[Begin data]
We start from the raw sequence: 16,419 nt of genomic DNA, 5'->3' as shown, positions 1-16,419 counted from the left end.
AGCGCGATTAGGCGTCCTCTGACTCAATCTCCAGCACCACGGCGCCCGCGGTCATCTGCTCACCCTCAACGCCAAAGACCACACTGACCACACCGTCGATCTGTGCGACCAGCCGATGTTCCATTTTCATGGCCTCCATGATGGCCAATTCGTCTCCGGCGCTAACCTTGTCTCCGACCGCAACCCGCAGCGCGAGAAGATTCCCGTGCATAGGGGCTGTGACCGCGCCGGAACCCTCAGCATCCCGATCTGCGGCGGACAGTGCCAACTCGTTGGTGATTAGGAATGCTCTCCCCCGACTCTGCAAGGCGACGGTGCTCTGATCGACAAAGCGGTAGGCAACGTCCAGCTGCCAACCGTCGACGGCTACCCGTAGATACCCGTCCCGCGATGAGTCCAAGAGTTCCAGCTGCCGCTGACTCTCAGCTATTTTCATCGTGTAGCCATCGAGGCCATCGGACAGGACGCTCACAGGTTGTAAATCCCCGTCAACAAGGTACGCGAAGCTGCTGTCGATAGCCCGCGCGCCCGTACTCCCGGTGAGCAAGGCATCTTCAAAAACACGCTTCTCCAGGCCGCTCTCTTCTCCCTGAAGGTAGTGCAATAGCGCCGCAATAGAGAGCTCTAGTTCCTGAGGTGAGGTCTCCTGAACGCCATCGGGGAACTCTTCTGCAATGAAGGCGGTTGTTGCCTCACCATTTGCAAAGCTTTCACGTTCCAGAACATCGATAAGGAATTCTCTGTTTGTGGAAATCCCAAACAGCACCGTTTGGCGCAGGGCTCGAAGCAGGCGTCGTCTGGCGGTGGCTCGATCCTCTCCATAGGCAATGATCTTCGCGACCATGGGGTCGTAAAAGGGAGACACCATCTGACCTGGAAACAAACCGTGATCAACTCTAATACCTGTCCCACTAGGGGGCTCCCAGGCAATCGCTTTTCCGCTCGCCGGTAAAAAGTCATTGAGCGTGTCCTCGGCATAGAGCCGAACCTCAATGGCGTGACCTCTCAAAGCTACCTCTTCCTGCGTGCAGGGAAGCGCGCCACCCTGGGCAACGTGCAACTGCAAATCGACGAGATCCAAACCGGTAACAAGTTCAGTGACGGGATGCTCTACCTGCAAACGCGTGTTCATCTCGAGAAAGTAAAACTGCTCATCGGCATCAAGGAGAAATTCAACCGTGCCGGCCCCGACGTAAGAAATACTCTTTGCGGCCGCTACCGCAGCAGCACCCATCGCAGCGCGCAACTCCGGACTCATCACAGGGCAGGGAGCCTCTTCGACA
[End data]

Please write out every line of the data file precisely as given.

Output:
We start from the raw sequence: 16,419 nt of genomic DNA, 5'->3' as shown, positions 1-16,419 counted from the left end.
AGCGCGATTAGGCGTCCTCTGACTCAATCTCCAGCACCACGGCGCCCGCGGTCATCTGCTCACCCTCAACGCCAAAGACCACACTGACCACACCGTCGATCTGTGCGACCAGCCGATGTTCCATTTTCATGGCCTCCATGATGGCCAATTCGTCTCCGGCGCTAACCTTGTCTCCGACCGCAACCCGCAGCGCGAGAAGATTCCCGTGCATAGGGGCTGTGACCGCGCCGGAACCCTCAGCATCCCGATCTGCGGCGGACAGTGCCAACTCGTTGGTGATTAGGAATGCTCTCCCCCGACTCTGCAAGGCGACGGTGCTCTGATCGACAAAGCGGTAGGCAACGTCCAGCTGCCAACCGTCGACGGCTACCCGTAGATACCCGTCCCGCGATGAGTCCAAGAGTTCCAGCTGCCGCTGACTCTCAGCTATTTTCATCGTGTAGCCATCGAGGCCATCGGACAGGACGCTCACAGGTTGTAAATCCCCGTCAACAAGGTACGCGAAGCTGCTGTCGATAGCCCGCGCGCCCGTACTCCCGGTGAGCAAGGCATCTTCAAAAACACGCTTCTCCAGGCCGCTCTCTTCTCCCTGAAGGTAGTGCAATAGCGCCGCAATAGAGAGCTCTAGTTCCTGAGGTGAGGTCTCCTGAACGCCATCGGGGAACTCTTCTGCAATGAAGGCGGTTGTTGCCTCACCATTTGCAAAGCTTTCACGTTCCAGAACATCGATAAGGAATTCTCTGTTTGTGGAAATCCCAAACAGCACCGTTTGGCGCAGGGCTCGAAGCAGGCGTCGTCTGGCGGTGGCTCGATCCTCTCCATAGGCAATGATCTTCGCGACCATGGGGTCGTAAAAGGGAGACACCATCTGACCTGGAAACAAACCGTGATCAACTCTAATACCTGTCCCACTAGGGGGCTCCCAGGCAATCGCTTTTCCGCTCGCCGGTAAAAAGTCATTGAGCGTGTCCTCGGCATAGAGCCGAACCTCAATGGCGTGACCTCTCAAAGCTACCTCTTCCTGCGTGCAGGGAAGCGCGCCACCCTGGGCAACGTGCAACTGCAAATCGACGAGATCCAAACCGGTAACAAGTTCAGTGACGGGATGCTCTACCTGCAAACGCGTGTTCATCTCGAGAAAGTAAAACTGCTCATCGGCATCAAGGAGAAATTCAACCGTGCCGGCCCCGACGTAAGAAATACTCTTTGCGGCCGCTACCGCAGCAGCACCCATCGCAGCGCGCAACTCCGGACTCATCACAGGGCAGGGAGCCTCTTCGACA